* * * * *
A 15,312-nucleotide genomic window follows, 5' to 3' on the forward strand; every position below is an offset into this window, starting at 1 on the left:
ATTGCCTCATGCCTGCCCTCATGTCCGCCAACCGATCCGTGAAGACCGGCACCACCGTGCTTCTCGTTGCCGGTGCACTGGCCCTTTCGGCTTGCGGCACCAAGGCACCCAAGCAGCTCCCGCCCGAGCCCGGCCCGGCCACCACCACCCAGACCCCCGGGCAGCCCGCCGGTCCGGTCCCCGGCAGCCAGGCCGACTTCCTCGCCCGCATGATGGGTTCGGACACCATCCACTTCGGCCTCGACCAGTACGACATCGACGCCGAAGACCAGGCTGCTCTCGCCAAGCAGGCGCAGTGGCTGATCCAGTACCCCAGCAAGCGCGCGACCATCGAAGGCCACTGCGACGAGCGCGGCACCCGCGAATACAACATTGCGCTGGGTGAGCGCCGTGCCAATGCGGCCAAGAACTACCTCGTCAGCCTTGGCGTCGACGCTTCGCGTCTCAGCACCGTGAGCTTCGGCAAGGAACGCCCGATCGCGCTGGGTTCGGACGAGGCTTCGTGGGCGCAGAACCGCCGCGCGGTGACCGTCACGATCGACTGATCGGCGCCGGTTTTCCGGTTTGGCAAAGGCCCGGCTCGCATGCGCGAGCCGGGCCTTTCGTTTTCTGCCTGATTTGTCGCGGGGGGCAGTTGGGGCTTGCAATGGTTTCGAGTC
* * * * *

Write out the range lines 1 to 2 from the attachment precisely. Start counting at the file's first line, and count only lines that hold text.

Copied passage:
A 15,312-nucleotide genomic window follows, 5' to 3' on the forward strand; every position below is an offset into this window, starting at 1 on the left:
ATTGCCTCATGCCTGCCCTCATGTCCGCCAACCGATCCGTGAAGACCGGCACCACCGTGCTTCTCGTTGCCGGTGCACTGGCCCTTTCGGCTTGCGGCACCAAGGCACCCAAGCAGCTCCCGCCCGAGCCCGGCCCGGCCACCACCACCCAGACCCCCGGGCAGCCCGCCGGTCCGGTCCCCGGCAGCCAGGCCGACTTCCTCGCCCGCATGATGGGTTCGGACACCATCCACTTCGGCCTCGACCAGTACGACATCGACGCCGAAGACCAGGCTGCTCTCGCCAAGCAGGCGCAGTGGCTGATCCAGTACCCCAGCAAGCGCGCGACCATCGAAGGCCACTGCGACGAGCGCGGCACCCGCGAATACAACATTGCGCTGGGTGAGCGCCGTGCCAATGCGGCCAAGAACTACCTCGTCAGCCTTGGCGTCGACGCTTCGCGTCTCAGCACCGTGAGCTTCGGCAAGGAACGCCCGATCGCGCTGGGTTCGGACGAGGCTTCGTGGGCGCAGAACCGCCGCGCGGTGACCGTCACGATCGACTGATCGGCGCCGGTTTTCCGGTTTGGCAAAGGCCCGGCTCGCATGCGCGAGCCGGGCCTTTCGTTTTCTGCCTGATTTGTCGCGGGGGGCAGTTGGGGCTTGCAATGGTTTCGAGTC